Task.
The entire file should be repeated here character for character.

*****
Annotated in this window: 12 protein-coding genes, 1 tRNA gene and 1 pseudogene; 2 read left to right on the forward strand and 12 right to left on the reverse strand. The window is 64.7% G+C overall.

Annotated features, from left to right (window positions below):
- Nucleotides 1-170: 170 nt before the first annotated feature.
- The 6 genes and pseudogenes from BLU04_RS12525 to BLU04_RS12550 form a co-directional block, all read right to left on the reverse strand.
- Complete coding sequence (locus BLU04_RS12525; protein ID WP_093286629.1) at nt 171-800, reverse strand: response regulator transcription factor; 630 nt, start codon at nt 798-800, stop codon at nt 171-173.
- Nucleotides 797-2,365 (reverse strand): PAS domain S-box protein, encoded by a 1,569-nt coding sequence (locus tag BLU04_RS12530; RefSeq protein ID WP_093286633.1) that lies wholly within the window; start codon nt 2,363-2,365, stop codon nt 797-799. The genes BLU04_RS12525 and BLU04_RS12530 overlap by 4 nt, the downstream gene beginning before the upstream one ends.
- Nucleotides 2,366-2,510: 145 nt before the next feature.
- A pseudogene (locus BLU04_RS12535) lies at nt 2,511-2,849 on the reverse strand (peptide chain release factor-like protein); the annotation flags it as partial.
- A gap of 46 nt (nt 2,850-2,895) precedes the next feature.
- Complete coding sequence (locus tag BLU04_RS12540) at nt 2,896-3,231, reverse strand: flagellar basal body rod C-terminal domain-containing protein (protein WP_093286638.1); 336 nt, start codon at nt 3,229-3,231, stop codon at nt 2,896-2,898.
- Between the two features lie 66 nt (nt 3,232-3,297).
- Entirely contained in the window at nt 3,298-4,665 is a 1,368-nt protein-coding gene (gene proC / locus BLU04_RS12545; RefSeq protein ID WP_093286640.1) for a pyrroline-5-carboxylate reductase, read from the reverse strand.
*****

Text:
Annotated in this window: 12 protein-coding genes, 1 tRNA gene and 1 pseudogene; 2 read left to right on the forward strand and 12 right to left on the reverse strand. The window is 64.7% G+C overall.

Annotated features, from left to right (window positions below):
- Nucleotides 1-170: 170 nt before the first annotated feature.
- The 6 genes and pseudogenes from BLU04_RS12525 to BLU04_RS12550 form a co-directional block, all read right to left on the reverse strand.
- Complete coding sequence (locus BLU04_RS12525; protein ID WP_093286629.1) at nt 171-800, reverse strand: response regulator transcription factor; 630 nt, start codon at nt 798-800, stop codon at nt 171-173.
- Nucleotides 797-2,365 (reverse strand): PAS domain S-box protein, encoded by a 1,569-nt coding sequence (locus tag BLU04_RS12530; RefSeq protein ID WP_093286633.1) that lies wholly within the window; start codon nt 2,363-2,365, stop codon nt 797-799. The genes BLU04_RS12525 and BLU04_RS12530 overlap by 4 nt, the downstream gene beginning before the upstream one ends.
- Nucleotides 2,366-2,510: 145 nt before the next feature.
- A pseudogene (locus BLU04_RS12535) lies at nt 2,511-2,849 on the reverse strand (peptide chain release factor-like protein); the annotation flags it as partial.
- A gap of 46 nt (nt 2,850-2,895) precedes the next feature.
- Complete coding sequence (locus tag BLU04_RS12540) at nt 2,896-3,231, reverse strand: flagellar basal body rod C-terminal domain-containing protein (protein WP_093286638.1); 336 nt, start codon at nt 3,229-3,231, stop codon at nt 2,896-2,898.
- Between the two features lie 66 nt (nt 3,232-3,297).
- Entirely contained in the window at nt 3,298-4,665 is a 1,368-nt protein-coding gene (gene proC / locus BLU04_RS12545; RefSeq protein ID WP_093286640.1) for a pyrroline-5-carboxylate reductase, read from the reverse strand.